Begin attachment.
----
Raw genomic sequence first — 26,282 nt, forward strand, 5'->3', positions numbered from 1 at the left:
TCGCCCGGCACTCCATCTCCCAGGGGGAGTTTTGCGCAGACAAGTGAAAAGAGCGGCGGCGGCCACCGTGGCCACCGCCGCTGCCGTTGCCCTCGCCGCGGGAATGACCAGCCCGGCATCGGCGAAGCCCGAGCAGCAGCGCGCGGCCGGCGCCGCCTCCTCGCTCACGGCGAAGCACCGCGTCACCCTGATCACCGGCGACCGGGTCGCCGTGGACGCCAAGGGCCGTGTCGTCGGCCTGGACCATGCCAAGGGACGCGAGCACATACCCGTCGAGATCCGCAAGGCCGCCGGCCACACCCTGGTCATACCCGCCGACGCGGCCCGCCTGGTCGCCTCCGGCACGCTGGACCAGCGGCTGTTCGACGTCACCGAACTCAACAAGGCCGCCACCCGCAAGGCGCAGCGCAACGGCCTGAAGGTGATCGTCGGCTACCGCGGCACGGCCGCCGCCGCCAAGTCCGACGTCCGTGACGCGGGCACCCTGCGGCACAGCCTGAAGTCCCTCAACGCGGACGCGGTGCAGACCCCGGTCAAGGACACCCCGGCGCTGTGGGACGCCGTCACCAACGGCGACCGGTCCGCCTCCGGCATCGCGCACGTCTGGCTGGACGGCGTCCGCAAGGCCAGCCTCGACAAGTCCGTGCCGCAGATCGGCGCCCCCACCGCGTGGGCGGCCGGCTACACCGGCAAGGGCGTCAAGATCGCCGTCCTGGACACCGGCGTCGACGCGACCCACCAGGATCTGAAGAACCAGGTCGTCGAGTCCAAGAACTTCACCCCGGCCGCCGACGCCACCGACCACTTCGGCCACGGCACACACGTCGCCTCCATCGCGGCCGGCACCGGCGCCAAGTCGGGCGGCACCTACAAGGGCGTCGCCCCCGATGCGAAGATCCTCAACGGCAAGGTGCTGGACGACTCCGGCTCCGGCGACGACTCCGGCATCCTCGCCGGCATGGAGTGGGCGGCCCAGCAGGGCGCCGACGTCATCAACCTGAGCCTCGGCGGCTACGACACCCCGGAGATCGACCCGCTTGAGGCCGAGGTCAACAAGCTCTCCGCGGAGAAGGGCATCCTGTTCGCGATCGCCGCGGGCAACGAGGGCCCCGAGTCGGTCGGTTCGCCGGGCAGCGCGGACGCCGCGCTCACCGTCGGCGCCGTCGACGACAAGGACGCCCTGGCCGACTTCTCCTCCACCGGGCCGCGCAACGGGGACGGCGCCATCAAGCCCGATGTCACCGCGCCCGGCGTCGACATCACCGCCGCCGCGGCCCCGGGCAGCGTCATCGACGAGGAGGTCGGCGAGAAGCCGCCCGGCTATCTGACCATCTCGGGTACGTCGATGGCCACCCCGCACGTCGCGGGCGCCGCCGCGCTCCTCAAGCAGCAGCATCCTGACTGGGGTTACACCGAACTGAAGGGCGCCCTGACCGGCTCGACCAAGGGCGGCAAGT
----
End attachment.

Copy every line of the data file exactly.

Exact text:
Raw genomic sequence first — 26,282 nt, forward strand, 5'->3', positions numbered from 1 at the left:
TCGCCCGGCACTCCATCTCCCAGGGGGAGTTTTGCGCAGACAAGTGAAAAGAGCGGCGGCGGCCACCGTGGCCACCGCCGCTGCCGTTGCCCTCGCCGCGGGAATGACCAGCCCGGCATCGGCGAAGCCCGAGCAGCAGCGCGCGGCCGGCGCCGCCTCCTCGCTCACGGCGAAGCACCGCGTCACCCTGATCACCGGCGACCGGGTCGCCGTGGACGCCAAGGGCCGTGTCGTCGGCCTGGACCATGCCAAGGGACGCGAGCACATACCCGTCGAGATCCGCAAGGCCGCCGGCCACACCCTGGTCATACCCGCCGACGCGGCCCGCCTGGTCGCCTCCGGCACGCTGGACCAGCGGCTGTTCGACGTCACCGAACTCAACAAGGCCGCCACCCGCAAGGCGCAGCGCAACGGCCTGAAGGTGATCGTCGGCTACCGCGGCACGGCCGCCGCCGCCAAGTCCGACGTCCGTGACGCGGGCACCCTGCGGCACAGCCTGAAGTCCCTCAACGCGGACGCGGTGCAGACCCCGGTCAAGGACACCCCGGCGCTGTGGGACGCCGTCACCAACGGCGACCGGTCCGCCTCCGGCATCGCGCACGTCTGGCTGGACGGCGTCCGCAAGGCCAGCCTCGACAAGTCCGTGCCGCAGATCGGCGCCCCCACCGCGTGGGCGGCCGGCTACACCGGCAAGGGCGTCAAGATCGCCGTCCTGGACACCGGCGTCGACGCGACCCACCAGGATCTGAAGAACCAGGTCGTCGAGTCCAAGAACTTCACCCCGGCCGCCGACGCCACCGACCACTTCGGCCACGGCACACACGTCGCCTCCATCGCGGCCGGCACCGGCGCCAAGTCGGGCGGCACCTACAAGGGCGTCGCCCCCGATGCGAAGATCCTCAACGGCAAGGTGCTGGACGACTCCGGCTCCGGCGACGACTCCGGCATCCTCGCCGGCATGGAGTGGGCGGCCCAGCAGGGCGCCGACGTCATCAACCTGAGCCTCGGCGGCTACGACACCCCGGAGATCGACCCGCTTGAGGCCGAGGTCAACAAGCTCTCCGCGGAGAAGGGCATCCTGTTCGCGATCGCCGCGGGCAACGAGGGCCCCGAGTCGGTCGGTTCGCCGGGCAGCGCGGACGCCGCGCTCACCGTCGGCGCCGTCGACGACAAGGACGCCCTGGCCGACTTCTCCTCCACCGGGCCGCGCAACGGGGACGGCGCCATCAAGCCCGATGTCACCGCGCCCGGCGTCGACATCACCGCCGCCGCGGCCCCGGGCAGCGTCATCGACGAGGAGGTCGGCGAGAAGCCGCCCGGCTATCTGACCATCTCGGGTACGTCGATGGCCACCCCGCACGTCGCGGGCGCCGCCGCGCTCCTCAAGCAGCAGCATCCTGACTGGGGTTACACCGAACTGAAGGGCGCCCTGACCGGCTCGACCAAGGGCGGCAAGT